I have lots of cool, talented friends. One of them is a friend from work who is both a hydrologist and an artist. For the past several years, Carrie has done an art installation for the True/ False Film festival here in Columbia Missouri, and as a bonus to knowing Carrie, she invites people to help her in her amazing creations. This year Carrie created these cool, light up, paper maché, scenes from the Paleozoic era which was about 500 to 250 million years ago. These marine creatures were sculpted by her and her dedicated group of part-time artists by using recycled plastic such as water bottles and food containers. After making the creatures out of the plastic containers, they added a few layers of paper and glue to cover them, then folks with mad drawing skills outlined and made creative renditions of what they believed these sea creatures could have looked like. Finally, they added some paint in translucent layers to add to the effect. Carrie used hardware cloth or chicken wire and tomato cages to create each platform to which she artfully placed the creatures and added lights so that they would glow at night. I left the sculpting to Carrie and others and concentrated on outlining the creatures and adding color.
Carrie's Paleozoic Under Sea Creatures at this year's True/ False Film Fest
Carrie’s inspiration to create this fossil reef, came from a bike ride with her son, when they passed by rocks full of fossils. During the Paleozoic era, Missouri was covered by a shallow sea and large expanses of coral reefs that sustained numerous species of marine life. The various marine creatures that Carrie used in her sculptures included brachiopods, gastropods, trilobites, bryzoans, corals and my favorite, crinoids. These animals all were common in Missouri at this time and make up a bulk of the marine fossils we find today. I like the crinoids because I have large rocks in the front of my house that actually are full of crinoid fossils. Crinoids are also the state fossil of Missouri.
Although the ones fossilized in the rocks outside my house are long extinct and the ones that my friend Carrie sculpted out of paper maché represent crinoids from the Paleozoic era, crinoids still exist in today’s oceans, with about 600 species currently existing. They look like flowers and are called sea lilies, but they are in fact animals that belong in the same order as starfish and sea urchins (Echinodermata- spiny skin). All crinoids are marine, which demonstrates that Missouri was once covered by a sea. The most common crinoid fossils you will find are these circular ossicles or bony plates that made up the column or stalk of the animal. Fossilized portions of the crown (the feathery, flower like structure at top of the stalk) are less common. The calcareous (calcium carbonate) structures of the crinoids fossilize very well, and make up a large portion of the limestone in certain parts of the world, including Missouri.
Diagram of a crinoid, the most common crinoid fossils are of the stalk, but fossilized crowns can also be found, though they are more rare. Living crinoids still exist and one group, the feather stars, have lost their stalks and instead float around as an undulating, feathery mouth searching for food.
Crinoids have a mouth located in the crown, the top portion which is surrounded by feeding arms (the petal or feather like structures). These feathery structures are good at capturing plankton, the food source of crinoids. Like their echinoderm relatives, starfish, sea urchins and sand dollars, crinoids have tube feet that aid in feeding. The tiny tube feet line the feathery arms of the crown. The crown is attached to the stalk or column and the whole animal is attached to the substrate by a holdfast or cirri which are the root like extensions at the bottom. Some modern species, especially the feather stars have lost the column or stalk all together and instead swim or crawl using the arms of their crown – check out this video to see some really beautiful and fascinating creatures: Feather Stars and Their Animal Invaders | Nat Geo Wild - Bing video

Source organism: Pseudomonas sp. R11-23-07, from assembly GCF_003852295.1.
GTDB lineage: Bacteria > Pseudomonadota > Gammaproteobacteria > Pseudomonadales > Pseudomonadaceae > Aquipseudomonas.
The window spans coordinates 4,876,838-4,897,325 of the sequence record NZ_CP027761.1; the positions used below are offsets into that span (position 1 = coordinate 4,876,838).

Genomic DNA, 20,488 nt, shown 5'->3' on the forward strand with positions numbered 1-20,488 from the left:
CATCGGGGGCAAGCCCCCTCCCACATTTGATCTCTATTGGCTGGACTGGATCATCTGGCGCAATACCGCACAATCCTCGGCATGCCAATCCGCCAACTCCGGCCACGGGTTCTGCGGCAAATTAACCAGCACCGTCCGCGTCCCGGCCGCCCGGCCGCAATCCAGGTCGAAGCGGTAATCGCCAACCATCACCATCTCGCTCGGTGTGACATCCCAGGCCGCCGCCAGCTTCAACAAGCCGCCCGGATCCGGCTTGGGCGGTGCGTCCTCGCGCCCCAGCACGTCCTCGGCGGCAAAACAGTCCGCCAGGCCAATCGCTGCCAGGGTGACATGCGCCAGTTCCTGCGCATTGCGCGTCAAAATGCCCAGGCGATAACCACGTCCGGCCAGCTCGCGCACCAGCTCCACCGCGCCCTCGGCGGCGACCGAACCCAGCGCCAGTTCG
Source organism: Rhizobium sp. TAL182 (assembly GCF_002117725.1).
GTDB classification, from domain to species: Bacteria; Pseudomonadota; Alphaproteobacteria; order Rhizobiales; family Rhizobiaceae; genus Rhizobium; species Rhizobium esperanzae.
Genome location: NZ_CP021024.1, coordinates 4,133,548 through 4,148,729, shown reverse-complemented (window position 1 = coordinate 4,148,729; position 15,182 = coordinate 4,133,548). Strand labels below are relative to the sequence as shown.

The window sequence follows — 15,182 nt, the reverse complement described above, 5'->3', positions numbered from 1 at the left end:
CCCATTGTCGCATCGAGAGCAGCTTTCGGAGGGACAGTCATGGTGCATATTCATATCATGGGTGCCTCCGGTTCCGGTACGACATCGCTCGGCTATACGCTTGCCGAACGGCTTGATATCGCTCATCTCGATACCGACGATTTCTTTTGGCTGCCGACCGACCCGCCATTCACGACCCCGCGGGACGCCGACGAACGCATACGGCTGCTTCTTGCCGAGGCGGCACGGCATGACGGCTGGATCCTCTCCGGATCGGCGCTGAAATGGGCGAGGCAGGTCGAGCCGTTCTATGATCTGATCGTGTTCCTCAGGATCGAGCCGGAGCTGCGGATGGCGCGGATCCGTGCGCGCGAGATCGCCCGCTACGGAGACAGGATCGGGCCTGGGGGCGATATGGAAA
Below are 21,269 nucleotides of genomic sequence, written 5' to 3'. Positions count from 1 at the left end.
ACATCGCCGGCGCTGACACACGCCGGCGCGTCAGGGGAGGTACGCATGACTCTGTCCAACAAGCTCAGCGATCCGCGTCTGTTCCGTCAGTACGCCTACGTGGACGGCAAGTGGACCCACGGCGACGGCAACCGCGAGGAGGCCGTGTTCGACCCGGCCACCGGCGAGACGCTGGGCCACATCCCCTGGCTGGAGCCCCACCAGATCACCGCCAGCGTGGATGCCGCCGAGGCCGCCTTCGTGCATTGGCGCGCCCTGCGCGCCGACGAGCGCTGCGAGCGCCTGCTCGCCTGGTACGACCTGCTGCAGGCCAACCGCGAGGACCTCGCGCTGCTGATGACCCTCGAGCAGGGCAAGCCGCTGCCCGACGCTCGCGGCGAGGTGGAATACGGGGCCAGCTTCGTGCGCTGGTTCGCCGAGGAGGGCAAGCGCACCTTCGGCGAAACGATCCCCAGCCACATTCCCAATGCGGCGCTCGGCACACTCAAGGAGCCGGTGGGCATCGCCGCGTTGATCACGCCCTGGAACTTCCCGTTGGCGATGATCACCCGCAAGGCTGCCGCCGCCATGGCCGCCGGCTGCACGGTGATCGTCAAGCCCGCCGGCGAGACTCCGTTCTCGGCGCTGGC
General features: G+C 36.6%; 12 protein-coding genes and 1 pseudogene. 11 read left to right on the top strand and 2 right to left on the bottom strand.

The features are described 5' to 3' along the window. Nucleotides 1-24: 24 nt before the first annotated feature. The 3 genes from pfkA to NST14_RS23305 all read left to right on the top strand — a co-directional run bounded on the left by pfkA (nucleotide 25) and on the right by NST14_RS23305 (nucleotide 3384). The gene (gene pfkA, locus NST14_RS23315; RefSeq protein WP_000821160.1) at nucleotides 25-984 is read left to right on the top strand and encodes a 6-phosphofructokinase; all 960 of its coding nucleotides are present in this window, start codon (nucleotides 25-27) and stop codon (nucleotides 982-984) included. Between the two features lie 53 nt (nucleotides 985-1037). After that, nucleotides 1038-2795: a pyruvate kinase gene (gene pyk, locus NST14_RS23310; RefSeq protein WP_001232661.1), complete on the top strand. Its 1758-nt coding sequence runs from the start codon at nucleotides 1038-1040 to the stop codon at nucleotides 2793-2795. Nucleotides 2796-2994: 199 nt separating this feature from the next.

NOAA also has really cool images of crinoids that they find in their deep sea explorations. With 97% of our world's water in the oceans, and 80% of those oceans unexplored, there are some pretty amazing creatures out there. Carrie's sculptures should also remind us of the plastic waste that is polluting the oceans. I do not want to go into the disturbing statistics of it. Suffice to say, recycle your plastic or better yet, reduce the use of plastics in your daily life, in order to help keep plastic trash out of our oceans. Scientists use fossils - preserved parts of plants and animals in the layers of dirt and rock - to understand our planter's history. Sadly it turns out, the ubiquitous and ever-lasting nature of plastic makes it marker of the current geological age, the anthropocene, Scientist have documented our ever growing use of plastics in the same manner that they document geological history . Where Does All the Plastic Go? | The New Yorker; Multidecadal increase in plastic particles in coastal ocean sediments (science.org)
Image courtesy of Submarine Ring of Fire 2006 Exploration, NOAA Vents Program
Geology of Missouri | Missouri's Natural Heritage | Washington University in St. Louis (wustl.edu)
NOAA Ship Okeanos Explorer: Gulf of Mexico 2017: Mission Logs: Crinoids: Deep-sea Lily-like Animals: NOAA Office of Ocean Exploration and Research
Curious Facts About Crinoids (padi.com)
Crinoids – Sam Noble Museum (ou.edu)
Great Pacific Garbage Patch | National Geographic Society
Multidecadal increase in plastic particles in coastal ocean sediments (science.org)
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